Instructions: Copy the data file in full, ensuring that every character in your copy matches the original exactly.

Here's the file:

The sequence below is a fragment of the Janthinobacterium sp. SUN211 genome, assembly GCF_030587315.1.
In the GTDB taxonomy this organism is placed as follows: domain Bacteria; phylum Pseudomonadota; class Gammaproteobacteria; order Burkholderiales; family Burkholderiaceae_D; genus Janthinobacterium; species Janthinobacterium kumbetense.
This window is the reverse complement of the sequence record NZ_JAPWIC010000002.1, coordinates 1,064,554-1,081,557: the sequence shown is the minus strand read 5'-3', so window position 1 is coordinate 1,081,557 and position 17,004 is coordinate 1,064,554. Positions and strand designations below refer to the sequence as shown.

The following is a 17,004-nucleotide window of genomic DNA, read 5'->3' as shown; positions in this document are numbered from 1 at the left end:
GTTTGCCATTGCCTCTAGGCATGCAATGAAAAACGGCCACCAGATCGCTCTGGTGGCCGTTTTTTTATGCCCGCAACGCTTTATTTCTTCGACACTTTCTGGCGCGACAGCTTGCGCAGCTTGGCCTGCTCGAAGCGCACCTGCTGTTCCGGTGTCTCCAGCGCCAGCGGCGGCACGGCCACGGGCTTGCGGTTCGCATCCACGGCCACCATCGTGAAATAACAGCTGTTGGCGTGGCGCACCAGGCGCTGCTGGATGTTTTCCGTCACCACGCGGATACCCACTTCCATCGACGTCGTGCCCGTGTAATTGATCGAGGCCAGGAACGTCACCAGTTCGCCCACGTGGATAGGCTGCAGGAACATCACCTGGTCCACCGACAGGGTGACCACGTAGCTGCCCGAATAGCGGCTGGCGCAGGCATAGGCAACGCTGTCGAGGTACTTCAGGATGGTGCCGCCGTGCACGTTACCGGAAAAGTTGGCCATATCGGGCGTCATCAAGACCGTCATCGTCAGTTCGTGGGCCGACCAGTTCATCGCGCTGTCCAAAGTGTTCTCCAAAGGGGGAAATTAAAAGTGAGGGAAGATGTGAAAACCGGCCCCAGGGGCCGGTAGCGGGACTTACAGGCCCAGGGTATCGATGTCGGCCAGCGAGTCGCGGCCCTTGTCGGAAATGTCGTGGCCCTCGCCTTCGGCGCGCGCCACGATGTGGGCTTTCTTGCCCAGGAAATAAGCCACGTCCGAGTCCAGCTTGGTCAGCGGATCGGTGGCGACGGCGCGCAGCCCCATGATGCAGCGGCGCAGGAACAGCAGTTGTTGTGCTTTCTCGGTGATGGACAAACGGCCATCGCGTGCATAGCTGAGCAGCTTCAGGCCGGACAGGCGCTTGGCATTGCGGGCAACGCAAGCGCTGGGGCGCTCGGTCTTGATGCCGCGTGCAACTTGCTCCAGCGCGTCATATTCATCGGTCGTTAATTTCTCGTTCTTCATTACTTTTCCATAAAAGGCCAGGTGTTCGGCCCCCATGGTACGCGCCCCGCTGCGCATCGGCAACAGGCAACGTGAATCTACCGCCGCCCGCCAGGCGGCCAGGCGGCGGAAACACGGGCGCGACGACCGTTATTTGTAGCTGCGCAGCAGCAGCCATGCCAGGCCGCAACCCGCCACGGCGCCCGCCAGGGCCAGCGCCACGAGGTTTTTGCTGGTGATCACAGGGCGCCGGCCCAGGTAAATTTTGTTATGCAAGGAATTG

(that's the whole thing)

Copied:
The sequence below is a fragment of the Janthinobacterium sp. SUN211 genome, assembly GCF_030587315.1.
In the GTDB taxonomy this organism is placed as follows: domain Bacteria; phylum Pseudomonadota; class Gammaproteobacteria; order Burkholderiales; family Burkholderiaceae_D; genus Janthinobacterium; species Janthinobacterium kumbetense.
This window is the reverse complement of the sequence record NZ_JAPWIC010000002.1, coordinates 1,064,554-1,081,557: the sequence shown is the minus strand read 5'-3', so window position 1 is coordinate 1,081,557 and position 17,004 is coordinate 1,064,554. Positions and strand designations below refer to the sequence as shown.

The following is a 17,004-nucleotide window of genomic DNA, read 5'->3' as shown; positions in this document are numbered from 1 at the left end:
GTTTGCCATTGCCTCTAGGCATGCAATGAAAAACGGCCACCAGATCGCTCTGGTGGCCGTTTTTTTATGCCCGCAACGCTTTATTTCTTCGACACTTTCTGGCGCGACAGCTTGCGCAGCTTGGCCTGCTCGAAGCGCACCTGCTGTTCCGGTGTCTCCAGCGCCAGCGGCGGCACGGCCACGGGCTTGCGGTTCGCATCCACGGCCACCATCGTGAAATAACAGCTGTTGGCGTGGCGCACCAGGCGCTGCTGGATGTTTTCCGTCACCACGCGGATACCCACTTCCATCGACGTCGTGCCCGTGTAATTGATCGAGGCCAGGAACGTCACCAGTTCGCCCACGTGGATAGGCTGCAGGAACATCACCTGGTCCACCGACAGGGTGACCACGTAGCTGCCCGAATAGCGGCTGGCGCAGGCATAGGCAACGCTGTCGAGGTACTTCAGGATGGTGCCGCCGTGCACGTTACCGGAAAAGTTGGCCATATCGGGCGTCATCAAGACCGTCATCGTCAGTTCGTGGGCCGACCAGTTCATCGCGCTGTCCAAAGTGTTCTCCAAAGGGGGAAATTAAAAGTGAGGGAAGATGTGAAAACCGGCCCCAGGGGCCGGTAGCGGGACTTACAGGCCCAGGGTATCGATGTCGGCCAGCGAGTCGCGGCCCTTGTCGGAAATGTCGTGGCCCTCGCCTTCGGCGCGCGCCACGATGTGGGCTTTCTTGCCCAGGAAATAAGCCACGTCCGAGTCCAGCTTGGTCAGCGGATCGGTGGCGACGGCGCGCAGCCCCATGATGCAGCGGCGCAGGAACAGCAGTTGTTGTGCTTTCTCGGTGATGGACAAACGGCCATCGCGTGCATAGCTGAGCAGCTTCAGGCCGGACAGGCGCTTGGCATTGCGGGCAACGCAAGCGCTGGGGCGCTCGGTCTTGATGCCGCGTGCAACTTGCTCCAGCGCGTCATATTCATCGGTCGTTAATTTCTCGTTCTTCATTACTTTTCCATAAAAGGCCAGGTGTTCGGCCCCCATGGTACGCGCCCCGCTGCGCATCGGCAACAGGCAACGTGAATCTACCGCCGCCCGCCAGGCGGCCAGGCGGCGGAAACACGGGCGCGACGACCGTTATTTGTAGCTGCGCAGCAGCAGCCATGCCAGGCCGCAACCCGCCACGGCGCCCGCCAGGGCCAGCGCCACGAGGTTTTTGCTGGTGATCACAGGGCGCCGGCCCAGGTAAATTTTGTTATGCAAGGAATTG